Authoritarian parenting is a big contributing factor in breeding personality disorders such as narcissism. Even with praising, permissiveness, indulgence on the other end won’t fix it. Most simply carry out outdated family traditions thus it’s something a lot don’t pay attention to, making it harder to spot and address this new man-child. It’s when you get to know one up close that you’ll start to see your light is being dimmed. It’s trickier because this time he’s not an adult acting like a kid, but he is a kid acting like an adult. He is practically a closet narcissist.
There are many variations of this new man-child but there are common signs that will be glaring. Here are fifteen of them:
1.) THE LACK OF TOLERANCE
With the lack of emotional maturity and many unmet needs, he blows up from time to time. He’s impatient when you call him out on his behavior. Wives often cite that he would blow up when kids are left alone with him. He’ll constantly point his fingers at his kids. Others note lack of patience just hearing a baby cry. He is just not emotionally equipped. His fuse tend to break because he has no good reference of tolerance himself. His needs tend to get in the way as well. Being someone who doesn’t go through the emotional process, he gets paranoid and anxious too.
The lack of tolerance leads him to be easily threatened by the views or opinions of others. When he hears the opinion or views of others, or simply encounters a totally different perspective, he sees it automatically as a form of judgement or challenge. He sees anything that could shame him as a threat. It has to be his way. It has to be a perspective that matches his world-view for that is all he can cope with.
2.) THE STRAW MAN REASONING
If this is not the most subtle tactic, it’s definitely one of the best he loves to use.
He’ll constantly replace one thing with another; an issue with another; a subject with another.
If you speak up, he’ll replace it with you being disrespectful, whiner, or a betrayer.
If he asks you to spy on someone for him, which he’s not supposed to begin with, and you end up bringing it up with the parties concerned because you must, he’ll say it wasn’t in your place in spite of the fact he put you in that place.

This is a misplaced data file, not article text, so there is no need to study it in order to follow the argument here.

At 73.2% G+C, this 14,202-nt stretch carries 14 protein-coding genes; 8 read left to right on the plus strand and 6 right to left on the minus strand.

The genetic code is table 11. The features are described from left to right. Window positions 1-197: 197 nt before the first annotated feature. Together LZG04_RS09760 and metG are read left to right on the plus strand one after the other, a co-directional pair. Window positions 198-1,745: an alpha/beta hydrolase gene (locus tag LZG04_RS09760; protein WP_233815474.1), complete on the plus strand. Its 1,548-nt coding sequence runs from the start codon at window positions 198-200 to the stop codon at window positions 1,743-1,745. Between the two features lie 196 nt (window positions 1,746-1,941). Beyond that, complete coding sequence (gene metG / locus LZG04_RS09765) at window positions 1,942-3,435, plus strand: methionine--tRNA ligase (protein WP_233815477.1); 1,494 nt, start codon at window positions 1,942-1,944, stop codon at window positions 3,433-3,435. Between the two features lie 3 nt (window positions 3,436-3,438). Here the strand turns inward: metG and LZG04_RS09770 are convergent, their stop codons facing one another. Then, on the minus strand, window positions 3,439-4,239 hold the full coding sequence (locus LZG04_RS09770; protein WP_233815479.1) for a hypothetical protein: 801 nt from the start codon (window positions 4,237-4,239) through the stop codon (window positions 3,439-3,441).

To straw-man is to create a totally different premise or “false enemy” which can easily be defeated but of course as defined, it’s not even the original premise. It’s a decoy brought by substitution or replacement.
The argument becomes a different argument for the sake of arguing, your ego or worth will be stroked that you’re forced to give reasons to refute him but he’s just stringing things along with no solutions. It’s an effective distraction to frame that you are wrong.
Another example is if you don’t feel well in going out, he’ll say you don’t care.
If you’re renting a house, he’ll say you had a foreclosure.
If you’re tired of the conflict due to his behavior so you spend more time somewhere else, he’ll say you’re shutting him out.
If you’re not sorry about something (where you really shouldn’t be), he’ll say you lack remorse and make a case that you’re the one who’s messed up and not him.
If he is giving facts and it turns out his facts are wrong, he says he is just sharing his opinion.
Holy dudes and dudettes, this is straw man and distortion to death at its finest.
The following is a chart I used previously on some typical distortions or straw men used by a narcissist.
Advanced straw man examples.
3.) THE FAKE (OR FORCED) TOUGHNESS
The famous “I don’t give a fuck” or “I’m the alpha dog, bitchez!” attitude. It actually means the other way around. If you don’t know, you don’t know. You can only pretend. The toughness is an overcompensation or a front to cope. Or a forced self-assurance in an impending obstacle, eager to get over it. Or it can be at times, as the word the TV series Criminal Minds have used: hypervigilance.
It is also his prolonged game face that he has gotten so used to. He’s indifferent because deep inside he’s still the scared child forced not to care. Or simply unable to process the pain he must face. He can be soft or show emotions but will be full of denial and self-pity.
4.) HE IS DISCONNECTED FROM THE PEOPLE AROUND HIM
If he is the boss, his employees don’t have the genuine respect for him. The people that know him will try to avoid him. If he is married, his relationship with his in-laws is highly conflicted more than the usual. His girlfriend, partner or wife is the perfect victim. The codependent partner would be someone with a low sense of self-esteem, too weak to challenge the dream fantasy she thinks she’s living and has been promised. If you have encountered one, you probably have gotten the sense that it’s all air when you talk to him. You won’t feel any sense of genuine connection. It’s all forced and superficial understanding but missing a bigger meaning. The disconnect continues due to his lack of empathy and lack of congruency.